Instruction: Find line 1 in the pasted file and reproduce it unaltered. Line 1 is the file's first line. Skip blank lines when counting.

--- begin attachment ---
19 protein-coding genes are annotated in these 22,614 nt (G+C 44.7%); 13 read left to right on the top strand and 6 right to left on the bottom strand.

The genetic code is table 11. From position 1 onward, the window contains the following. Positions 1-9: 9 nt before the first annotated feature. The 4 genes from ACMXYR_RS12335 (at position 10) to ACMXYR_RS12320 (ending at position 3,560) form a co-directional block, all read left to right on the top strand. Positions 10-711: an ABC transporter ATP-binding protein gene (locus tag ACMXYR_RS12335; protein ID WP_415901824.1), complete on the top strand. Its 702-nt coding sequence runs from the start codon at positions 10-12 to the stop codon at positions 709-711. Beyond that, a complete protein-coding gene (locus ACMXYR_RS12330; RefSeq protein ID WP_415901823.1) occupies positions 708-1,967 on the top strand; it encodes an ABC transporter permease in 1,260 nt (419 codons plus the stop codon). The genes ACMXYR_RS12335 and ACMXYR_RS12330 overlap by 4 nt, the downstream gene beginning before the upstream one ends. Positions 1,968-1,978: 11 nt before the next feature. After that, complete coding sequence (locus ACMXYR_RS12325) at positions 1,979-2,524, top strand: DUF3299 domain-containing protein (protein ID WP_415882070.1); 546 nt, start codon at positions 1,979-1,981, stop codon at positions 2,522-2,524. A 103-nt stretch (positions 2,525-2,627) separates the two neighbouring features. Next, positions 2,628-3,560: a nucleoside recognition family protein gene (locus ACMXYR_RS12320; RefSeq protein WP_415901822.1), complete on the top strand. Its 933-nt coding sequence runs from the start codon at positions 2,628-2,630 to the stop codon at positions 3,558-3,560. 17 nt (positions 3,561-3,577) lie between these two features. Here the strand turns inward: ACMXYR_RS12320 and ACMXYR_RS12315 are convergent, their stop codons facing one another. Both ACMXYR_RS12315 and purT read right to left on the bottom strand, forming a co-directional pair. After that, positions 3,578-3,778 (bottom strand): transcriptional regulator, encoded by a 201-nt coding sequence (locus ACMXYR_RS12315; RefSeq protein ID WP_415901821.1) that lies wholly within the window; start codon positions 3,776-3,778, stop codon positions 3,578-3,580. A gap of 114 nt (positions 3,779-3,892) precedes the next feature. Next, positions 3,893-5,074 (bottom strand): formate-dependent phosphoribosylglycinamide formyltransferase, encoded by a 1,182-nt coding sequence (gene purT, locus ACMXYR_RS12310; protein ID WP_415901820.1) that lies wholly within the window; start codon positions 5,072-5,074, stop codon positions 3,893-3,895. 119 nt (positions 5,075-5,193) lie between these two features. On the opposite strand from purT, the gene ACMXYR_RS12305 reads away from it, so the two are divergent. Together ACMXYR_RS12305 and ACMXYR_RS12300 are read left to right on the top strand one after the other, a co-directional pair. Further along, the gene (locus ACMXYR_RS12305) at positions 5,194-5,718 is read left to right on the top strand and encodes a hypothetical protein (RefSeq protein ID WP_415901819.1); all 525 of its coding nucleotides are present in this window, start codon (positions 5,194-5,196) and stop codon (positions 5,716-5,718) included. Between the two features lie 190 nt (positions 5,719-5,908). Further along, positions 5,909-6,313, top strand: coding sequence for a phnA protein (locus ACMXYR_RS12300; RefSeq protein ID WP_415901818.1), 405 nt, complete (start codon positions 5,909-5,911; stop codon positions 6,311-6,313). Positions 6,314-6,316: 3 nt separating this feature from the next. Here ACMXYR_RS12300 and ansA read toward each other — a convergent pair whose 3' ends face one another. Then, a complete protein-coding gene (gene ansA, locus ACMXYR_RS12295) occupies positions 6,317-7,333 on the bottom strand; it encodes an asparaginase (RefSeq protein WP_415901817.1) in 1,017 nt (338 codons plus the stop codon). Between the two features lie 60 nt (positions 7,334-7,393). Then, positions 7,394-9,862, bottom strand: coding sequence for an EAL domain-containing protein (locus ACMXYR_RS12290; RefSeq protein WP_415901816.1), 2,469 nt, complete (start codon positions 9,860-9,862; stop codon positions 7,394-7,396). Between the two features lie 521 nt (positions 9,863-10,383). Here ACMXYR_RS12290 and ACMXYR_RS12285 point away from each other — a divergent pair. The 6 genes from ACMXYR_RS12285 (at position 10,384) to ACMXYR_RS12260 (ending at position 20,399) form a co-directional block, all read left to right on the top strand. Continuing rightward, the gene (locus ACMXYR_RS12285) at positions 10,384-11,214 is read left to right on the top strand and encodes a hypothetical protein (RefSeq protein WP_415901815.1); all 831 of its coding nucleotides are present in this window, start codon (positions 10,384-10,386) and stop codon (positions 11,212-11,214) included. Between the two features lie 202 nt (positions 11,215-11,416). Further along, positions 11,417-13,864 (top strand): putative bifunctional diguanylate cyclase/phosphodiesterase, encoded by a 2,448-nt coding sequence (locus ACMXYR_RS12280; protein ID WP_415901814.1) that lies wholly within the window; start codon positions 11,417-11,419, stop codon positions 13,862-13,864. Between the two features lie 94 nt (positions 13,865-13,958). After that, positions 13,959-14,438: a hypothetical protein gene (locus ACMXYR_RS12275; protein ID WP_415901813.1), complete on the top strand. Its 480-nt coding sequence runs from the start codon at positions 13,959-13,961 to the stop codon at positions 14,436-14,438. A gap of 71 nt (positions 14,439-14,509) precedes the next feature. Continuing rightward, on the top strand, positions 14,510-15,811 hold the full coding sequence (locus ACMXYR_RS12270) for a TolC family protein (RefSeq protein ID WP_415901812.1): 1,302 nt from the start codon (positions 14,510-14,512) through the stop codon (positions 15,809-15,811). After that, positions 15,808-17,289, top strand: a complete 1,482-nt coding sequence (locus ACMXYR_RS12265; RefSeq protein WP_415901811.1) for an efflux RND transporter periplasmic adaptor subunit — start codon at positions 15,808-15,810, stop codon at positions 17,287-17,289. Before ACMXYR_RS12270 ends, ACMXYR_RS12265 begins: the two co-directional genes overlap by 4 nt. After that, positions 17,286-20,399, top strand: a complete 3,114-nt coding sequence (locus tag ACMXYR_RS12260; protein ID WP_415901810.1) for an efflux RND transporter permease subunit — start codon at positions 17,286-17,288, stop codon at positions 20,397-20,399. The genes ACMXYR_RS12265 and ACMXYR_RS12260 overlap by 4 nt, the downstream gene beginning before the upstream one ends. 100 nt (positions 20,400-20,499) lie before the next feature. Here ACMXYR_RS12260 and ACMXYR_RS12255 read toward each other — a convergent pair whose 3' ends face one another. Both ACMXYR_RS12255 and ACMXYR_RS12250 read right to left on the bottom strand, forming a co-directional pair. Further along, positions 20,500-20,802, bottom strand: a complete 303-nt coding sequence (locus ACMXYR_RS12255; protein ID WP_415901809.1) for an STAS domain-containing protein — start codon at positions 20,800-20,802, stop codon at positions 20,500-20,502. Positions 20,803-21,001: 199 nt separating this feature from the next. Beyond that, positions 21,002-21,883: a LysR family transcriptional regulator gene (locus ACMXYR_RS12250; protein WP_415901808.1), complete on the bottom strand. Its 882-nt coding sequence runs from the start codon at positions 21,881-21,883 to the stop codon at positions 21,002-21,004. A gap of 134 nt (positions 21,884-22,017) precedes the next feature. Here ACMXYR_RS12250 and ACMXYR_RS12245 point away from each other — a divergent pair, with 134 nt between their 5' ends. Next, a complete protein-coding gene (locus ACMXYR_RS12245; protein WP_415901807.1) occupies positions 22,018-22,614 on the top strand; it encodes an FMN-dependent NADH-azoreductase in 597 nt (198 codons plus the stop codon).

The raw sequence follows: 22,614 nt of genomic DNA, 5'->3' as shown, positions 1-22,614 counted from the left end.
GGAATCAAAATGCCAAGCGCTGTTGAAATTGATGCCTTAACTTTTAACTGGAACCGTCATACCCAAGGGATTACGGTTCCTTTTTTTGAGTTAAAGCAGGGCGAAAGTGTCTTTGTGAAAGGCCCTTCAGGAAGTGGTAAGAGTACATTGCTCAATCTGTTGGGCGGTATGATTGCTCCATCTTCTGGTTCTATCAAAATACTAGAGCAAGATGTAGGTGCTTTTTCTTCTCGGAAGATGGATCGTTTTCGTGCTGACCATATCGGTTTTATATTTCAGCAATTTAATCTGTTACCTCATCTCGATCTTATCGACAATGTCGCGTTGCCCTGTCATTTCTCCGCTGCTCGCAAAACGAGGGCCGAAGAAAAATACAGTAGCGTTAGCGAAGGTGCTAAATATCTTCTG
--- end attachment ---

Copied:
19 protein-coding genes are annotated in these 22,614 nt (G+C 44.7%); 13 read left to right on the top strand and 6 right to left on the bottom strand.